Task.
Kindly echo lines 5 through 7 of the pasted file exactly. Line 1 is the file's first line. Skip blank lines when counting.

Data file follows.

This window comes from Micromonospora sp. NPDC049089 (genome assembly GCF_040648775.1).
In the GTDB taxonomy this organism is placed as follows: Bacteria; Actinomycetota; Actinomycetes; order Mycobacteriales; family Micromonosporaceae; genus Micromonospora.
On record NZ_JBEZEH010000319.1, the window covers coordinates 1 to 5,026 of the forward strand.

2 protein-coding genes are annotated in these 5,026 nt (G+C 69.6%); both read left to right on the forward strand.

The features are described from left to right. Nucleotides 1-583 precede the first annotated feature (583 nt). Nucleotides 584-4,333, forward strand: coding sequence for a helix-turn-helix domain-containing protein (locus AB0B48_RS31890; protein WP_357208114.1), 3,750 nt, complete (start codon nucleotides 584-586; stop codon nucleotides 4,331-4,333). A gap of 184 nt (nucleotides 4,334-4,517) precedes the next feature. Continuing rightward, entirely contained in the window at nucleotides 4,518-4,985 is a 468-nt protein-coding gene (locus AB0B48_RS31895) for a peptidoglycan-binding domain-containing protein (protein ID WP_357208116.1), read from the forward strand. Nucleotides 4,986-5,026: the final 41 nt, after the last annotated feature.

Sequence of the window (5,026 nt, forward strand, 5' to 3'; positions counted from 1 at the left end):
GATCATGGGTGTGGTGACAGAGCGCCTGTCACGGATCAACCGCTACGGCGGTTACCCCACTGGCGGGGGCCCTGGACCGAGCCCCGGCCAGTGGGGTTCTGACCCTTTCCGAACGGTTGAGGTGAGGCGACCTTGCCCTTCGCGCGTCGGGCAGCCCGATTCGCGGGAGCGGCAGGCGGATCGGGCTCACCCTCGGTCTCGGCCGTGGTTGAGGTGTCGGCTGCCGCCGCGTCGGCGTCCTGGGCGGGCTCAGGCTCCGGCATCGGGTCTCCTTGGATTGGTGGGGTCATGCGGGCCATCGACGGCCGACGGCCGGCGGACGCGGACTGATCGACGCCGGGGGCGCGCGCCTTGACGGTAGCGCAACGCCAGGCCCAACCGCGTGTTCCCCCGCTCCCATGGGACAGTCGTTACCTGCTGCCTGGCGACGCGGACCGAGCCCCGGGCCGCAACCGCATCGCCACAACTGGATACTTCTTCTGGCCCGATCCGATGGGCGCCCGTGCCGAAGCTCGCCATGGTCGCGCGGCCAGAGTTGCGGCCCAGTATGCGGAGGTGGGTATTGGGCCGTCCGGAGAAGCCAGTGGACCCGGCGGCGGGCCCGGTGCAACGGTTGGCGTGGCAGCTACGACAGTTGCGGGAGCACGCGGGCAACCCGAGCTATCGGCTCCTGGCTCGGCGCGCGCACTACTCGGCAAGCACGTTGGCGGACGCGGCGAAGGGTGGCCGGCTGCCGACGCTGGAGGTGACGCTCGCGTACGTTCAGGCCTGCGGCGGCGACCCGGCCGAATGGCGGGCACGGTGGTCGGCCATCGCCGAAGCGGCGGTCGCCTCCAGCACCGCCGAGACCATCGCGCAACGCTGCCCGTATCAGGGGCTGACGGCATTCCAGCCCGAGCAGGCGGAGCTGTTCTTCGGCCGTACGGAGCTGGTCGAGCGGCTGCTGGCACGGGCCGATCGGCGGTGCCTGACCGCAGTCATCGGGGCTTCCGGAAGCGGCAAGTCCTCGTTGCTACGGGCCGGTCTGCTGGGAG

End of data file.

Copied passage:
The features are described from left to right. Nucleotides 1-583 precede the first annotated feature (583 nt). Nucleotides 584-4,333, forward strand: coding sequence for a helix-turn-helix domain-containing protein (locus AB0B48_RS31890; protein WP_357208114.1), 3,750 nt, complete (start codon nucleotides 584-586; stop codon nucleotides 4,331-4,333). A gap of 184 nt (nucleotides 4,334-4,517) precedes the next feature. Continuing rightward, entirely contained in the window at nucleotides 4,518-4,985 is a 468-nt protein-coding gene (locus AB0B48_RS31895) for a peptidoglycan-binding domain-containing protein (protein ID WP_357208116.1), read from the forward strand. Nucleotides 4,986-5,026: the final 41 nt, after the last annotated feature.

Sequence of the window (5,026 nt, forward strand, 5' to 3'; positions counted from 1 at the left end):
GATCATGGGTGTGGTGACAGAGCGCCTGTCACGGATCAACCGCTACGGCGGTTACCCCACTGGCGGGGGCCCTGGACCGAGCCCCGGCCAGTGGGGTTCTGACCCTTTCCGAACGGTTGAGGTGAGGCGACCTTGCCCTTCGCGCGTCGGGCAGCCCGATTCGCGGGAGCGGCAGGCGGATCGGGCTCACCCTCGGTCTCGGCCGTGGTTGAGGTGTCGGCTGCCGCCGCGTCGGCGTCCTGGGCGGGCTCAGGCTCCGGCATCGGGTCTCCTTGGATTGGTGGGGTCATGCGGGCCATCGACGGCCGACGGCCGGCGGACGCGGACTGATCGACGCCGGGGGCGCGCGCCTTGACGGTAGCGCAACGCCAGGCCCAACCGCGTGTTCCCCCGCTCCCATGGGACAGTCGTTACCTGCTGCCTGGCGACGCGGACCGAGCCCCGGGCCGCAACCGCATCGCCACAACTGGATACTTCTTCTGGCCCGATCCGATGGGCGCCCGTGCCGAAGCTCGCCATGGTCGCGCGGCCAGAGTTGCGGCCCAGTATGCGGAGGTGGGTATTGGGCCGTCCGGAGAAGCCAGTGGACCCGGCGGCGGGCCCGGTGCAACGGTTGGCGTGGCAGCTACGACAGTTGCGGGAGCACGCGGGCAACCCGAGCTATCGGCTCCTGGCTCGGCGCGCGCACTACTCGGCAAGCACGTTGGCGGACGCGGCGAAGGGTGGCCGGCTGCCGACGCTGGAGGTGACGCTCGCGTACGTTCAGGCCTGCGGCGGCGACCCGGCCGAATGGCGGGCACGGTGGTCGGCCATCGCCGAAGCGGCGGTCGCCTCCAGCACCGCCGAGACCATCGCGCAACGCTGCCCGTATCAGGGGCTGACGGCATTCCAGCCCGAGCAGGCGGAGCTGTTCTTCGGCCGTACGGAGCTGGTCGAGCGGCTGCTGGCACGGGCCGATCGGCGGTGCCTGACCGCAGTCATCGGGGCTTCCGGAAGCGGCAAGTCCTCGTTGCTACGGGCCGGTCTGCTGGGAG